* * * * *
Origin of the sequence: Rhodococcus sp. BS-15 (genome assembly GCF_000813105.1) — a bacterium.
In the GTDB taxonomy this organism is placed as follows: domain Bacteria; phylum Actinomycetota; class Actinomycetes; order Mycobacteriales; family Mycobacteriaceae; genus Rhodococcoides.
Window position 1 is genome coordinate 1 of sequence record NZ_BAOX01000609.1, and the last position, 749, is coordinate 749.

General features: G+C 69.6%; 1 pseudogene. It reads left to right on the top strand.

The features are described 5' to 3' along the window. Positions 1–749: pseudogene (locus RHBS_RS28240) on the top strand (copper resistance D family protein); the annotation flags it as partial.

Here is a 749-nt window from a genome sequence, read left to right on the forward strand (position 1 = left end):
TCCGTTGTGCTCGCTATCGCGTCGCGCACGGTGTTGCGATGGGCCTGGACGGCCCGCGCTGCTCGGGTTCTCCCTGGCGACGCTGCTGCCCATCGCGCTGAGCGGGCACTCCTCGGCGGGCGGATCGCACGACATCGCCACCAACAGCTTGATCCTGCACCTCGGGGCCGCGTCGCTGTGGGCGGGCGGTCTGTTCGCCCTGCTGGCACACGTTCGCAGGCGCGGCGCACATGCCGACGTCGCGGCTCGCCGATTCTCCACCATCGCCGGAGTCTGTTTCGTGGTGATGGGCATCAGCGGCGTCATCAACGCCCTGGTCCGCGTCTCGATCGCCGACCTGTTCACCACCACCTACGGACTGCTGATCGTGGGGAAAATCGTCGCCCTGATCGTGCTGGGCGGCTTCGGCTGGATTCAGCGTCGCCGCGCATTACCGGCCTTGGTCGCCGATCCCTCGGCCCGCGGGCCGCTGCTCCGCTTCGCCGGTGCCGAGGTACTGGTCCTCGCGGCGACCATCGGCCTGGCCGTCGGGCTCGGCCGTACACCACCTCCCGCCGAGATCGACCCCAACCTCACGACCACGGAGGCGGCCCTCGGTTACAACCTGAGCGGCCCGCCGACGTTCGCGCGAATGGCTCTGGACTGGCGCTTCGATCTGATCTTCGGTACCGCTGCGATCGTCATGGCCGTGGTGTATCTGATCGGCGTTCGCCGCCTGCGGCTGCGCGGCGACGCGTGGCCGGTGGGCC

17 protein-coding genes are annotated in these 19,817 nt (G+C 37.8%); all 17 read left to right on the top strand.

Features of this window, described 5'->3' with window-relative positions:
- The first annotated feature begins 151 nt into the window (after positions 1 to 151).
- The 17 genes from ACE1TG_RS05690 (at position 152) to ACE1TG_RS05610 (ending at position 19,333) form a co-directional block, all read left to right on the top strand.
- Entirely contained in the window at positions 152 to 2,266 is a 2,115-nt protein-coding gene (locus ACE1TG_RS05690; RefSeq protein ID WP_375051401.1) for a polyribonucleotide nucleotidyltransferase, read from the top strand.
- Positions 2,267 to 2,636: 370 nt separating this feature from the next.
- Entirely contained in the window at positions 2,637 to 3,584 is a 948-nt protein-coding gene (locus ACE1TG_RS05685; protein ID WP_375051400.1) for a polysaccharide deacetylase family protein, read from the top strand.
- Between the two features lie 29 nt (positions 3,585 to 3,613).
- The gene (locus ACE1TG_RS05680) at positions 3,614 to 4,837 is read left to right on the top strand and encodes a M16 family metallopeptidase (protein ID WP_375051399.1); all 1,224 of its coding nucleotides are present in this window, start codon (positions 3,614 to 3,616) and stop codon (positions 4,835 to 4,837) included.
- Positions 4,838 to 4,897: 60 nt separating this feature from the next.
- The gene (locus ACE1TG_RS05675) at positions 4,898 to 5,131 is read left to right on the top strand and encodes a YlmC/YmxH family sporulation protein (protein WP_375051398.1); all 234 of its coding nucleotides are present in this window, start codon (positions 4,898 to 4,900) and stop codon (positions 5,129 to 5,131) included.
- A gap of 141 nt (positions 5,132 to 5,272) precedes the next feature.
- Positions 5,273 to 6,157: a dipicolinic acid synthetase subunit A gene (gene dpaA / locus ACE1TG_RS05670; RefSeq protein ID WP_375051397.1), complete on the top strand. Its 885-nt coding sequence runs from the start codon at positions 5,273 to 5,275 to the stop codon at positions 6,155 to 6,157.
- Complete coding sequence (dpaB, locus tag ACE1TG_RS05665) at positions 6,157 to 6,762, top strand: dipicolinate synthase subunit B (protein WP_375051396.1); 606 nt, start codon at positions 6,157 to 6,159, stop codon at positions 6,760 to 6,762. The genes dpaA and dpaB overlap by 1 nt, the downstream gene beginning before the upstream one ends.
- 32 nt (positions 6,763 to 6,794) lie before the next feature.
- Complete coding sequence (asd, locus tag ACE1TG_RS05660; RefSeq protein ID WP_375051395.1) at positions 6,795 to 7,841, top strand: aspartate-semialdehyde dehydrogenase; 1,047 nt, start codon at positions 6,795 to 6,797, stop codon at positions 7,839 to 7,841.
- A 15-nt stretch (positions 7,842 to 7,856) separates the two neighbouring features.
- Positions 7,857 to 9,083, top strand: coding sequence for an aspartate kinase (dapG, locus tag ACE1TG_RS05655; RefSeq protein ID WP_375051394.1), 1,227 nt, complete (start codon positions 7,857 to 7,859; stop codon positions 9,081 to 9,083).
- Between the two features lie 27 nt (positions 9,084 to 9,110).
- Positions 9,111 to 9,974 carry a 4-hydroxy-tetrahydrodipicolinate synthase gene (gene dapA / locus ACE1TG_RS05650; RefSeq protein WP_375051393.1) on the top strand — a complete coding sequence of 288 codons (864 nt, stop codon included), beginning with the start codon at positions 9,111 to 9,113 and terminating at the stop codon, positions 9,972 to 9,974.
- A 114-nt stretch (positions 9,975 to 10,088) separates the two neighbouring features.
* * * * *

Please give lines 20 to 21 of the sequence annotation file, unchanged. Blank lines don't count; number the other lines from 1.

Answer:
- Positions 5,273 to 6,157: a dipicolinic acid synthetase subunit A gene (gene dpaA / locus ACE1TG_RS05670; RefSeq protein ID WP_375051397.1), complete on the top strand. Its 885-nt coding sequence runs from the start codon at positions 5,273 to 5,275 to the stop codon at positions 6,155 to 6,157.
- Complete coding sequence (dpaB, locus tag ACE1TG_RS05665) at positions 6,157 to 6,762, top strand: dipicolinate synthase subunit B (protein WP_375051396.1); 606 nt, start codon at positions 6,157 to 6,159, stop codon at positions 6,760 to 6,762. The genes dpaA and dpaB overlap by 1 nt, the downstream gene beginning before the upstream one ends.